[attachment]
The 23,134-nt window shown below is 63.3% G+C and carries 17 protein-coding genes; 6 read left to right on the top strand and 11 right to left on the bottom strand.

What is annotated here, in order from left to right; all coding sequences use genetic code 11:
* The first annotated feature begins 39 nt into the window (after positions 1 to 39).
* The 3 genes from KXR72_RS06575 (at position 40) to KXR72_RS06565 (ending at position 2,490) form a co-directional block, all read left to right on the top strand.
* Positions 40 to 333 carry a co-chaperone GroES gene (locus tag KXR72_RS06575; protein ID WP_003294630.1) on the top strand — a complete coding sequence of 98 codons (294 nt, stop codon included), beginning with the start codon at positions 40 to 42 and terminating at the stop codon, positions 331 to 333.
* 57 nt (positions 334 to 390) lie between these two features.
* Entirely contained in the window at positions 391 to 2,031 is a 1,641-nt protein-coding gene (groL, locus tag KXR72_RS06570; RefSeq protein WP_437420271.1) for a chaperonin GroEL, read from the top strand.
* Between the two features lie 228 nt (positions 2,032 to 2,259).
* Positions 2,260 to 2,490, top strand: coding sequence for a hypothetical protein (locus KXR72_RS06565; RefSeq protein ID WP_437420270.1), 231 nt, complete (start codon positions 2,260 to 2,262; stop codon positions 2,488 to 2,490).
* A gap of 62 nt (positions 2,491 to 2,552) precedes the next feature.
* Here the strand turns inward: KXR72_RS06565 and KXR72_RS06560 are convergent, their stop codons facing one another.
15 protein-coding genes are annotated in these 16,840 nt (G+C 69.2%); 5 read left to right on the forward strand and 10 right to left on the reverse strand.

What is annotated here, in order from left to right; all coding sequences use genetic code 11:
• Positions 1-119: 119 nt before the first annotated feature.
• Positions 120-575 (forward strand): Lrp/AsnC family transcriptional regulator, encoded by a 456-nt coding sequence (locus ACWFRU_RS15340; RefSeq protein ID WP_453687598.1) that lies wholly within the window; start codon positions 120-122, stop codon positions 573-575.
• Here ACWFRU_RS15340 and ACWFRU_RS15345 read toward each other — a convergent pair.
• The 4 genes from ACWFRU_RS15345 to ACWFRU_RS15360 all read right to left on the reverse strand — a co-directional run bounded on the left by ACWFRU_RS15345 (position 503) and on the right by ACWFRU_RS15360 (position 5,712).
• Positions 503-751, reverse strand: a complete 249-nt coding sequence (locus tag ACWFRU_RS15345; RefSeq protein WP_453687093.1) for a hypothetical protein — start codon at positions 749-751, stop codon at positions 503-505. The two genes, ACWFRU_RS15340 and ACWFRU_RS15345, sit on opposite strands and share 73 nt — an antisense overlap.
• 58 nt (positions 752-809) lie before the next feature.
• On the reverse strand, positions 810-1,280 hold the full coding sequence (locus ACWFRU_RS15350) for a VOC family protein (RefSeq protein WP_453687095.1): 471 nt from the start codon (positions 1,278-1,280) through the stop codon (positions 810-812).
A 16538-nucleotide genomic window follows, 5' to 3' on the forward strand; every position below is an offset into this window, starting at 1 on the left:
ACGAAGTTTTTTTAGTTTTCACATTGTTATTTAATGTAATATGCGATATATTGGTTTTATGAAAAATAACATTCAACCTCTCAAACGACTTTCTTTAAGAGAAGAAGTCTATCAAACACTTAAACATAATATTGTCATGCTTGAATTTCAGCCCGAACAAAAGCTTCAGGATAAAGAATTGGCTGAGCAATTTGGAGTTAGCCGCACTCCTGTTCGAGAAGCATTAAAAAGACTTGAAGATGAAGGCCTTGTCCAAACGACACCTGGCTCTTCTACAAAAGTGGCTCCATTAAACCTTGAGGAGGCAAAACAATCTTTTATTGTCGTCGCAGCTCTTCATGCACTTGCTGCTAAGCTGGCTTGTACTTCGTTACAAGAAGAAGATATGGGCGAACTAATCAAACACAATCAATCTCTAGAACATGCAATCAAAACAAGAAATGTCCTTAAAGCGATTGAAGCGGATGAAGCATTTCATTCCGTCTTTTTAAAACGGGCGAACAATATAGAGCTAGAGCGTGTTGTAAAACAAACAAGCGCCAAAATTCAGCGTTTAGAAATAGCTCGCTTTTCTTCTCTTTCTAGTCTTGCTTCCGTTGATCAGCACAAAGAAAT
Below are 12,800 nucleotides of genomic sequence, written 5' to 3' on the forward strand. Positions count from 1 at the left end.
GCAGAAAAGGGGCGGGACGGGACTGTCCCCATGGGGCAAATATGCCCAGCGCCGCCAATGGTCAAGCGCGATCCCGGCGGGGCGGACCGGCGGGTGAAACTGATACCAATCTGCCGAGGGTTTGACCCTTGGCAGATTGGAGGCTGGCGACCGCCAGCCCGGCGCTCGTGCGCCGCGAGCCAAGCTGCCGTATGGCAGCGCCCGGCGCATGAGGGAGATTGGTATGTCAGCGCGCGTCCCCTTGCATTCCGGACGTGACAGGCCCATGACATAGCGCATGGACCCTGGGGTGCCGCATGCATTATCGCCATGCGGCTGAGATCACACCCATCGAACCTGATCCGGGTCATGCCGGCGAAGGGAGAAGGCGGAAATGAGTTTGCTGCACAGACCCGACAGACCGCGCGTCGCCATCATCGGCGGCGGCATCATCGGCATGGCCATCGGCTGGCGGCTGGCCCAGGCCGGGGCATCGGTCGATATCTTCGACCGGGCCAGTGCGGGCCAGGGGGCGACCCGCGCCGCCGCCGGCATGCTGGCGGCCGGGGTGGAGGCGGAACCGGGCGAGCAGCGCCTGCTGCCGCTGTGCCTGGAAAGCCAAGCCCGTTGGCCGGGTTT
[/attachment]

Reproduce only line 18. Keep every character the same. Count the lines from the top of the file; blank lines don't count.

• Positions 503-751, reverse strand: a complete 249-nt coding sequence (locus tag ACWFRU_RS15345; RefSeq protein WP_453687093.1) for a hypothetical protein — start codon at positions 749-751, stop codon at positions 503-505. The two genes, ACWFRU_RS15340 and ACWFRU_RS15345, sit on opposite strands and share 73 nt — an antisense overlap.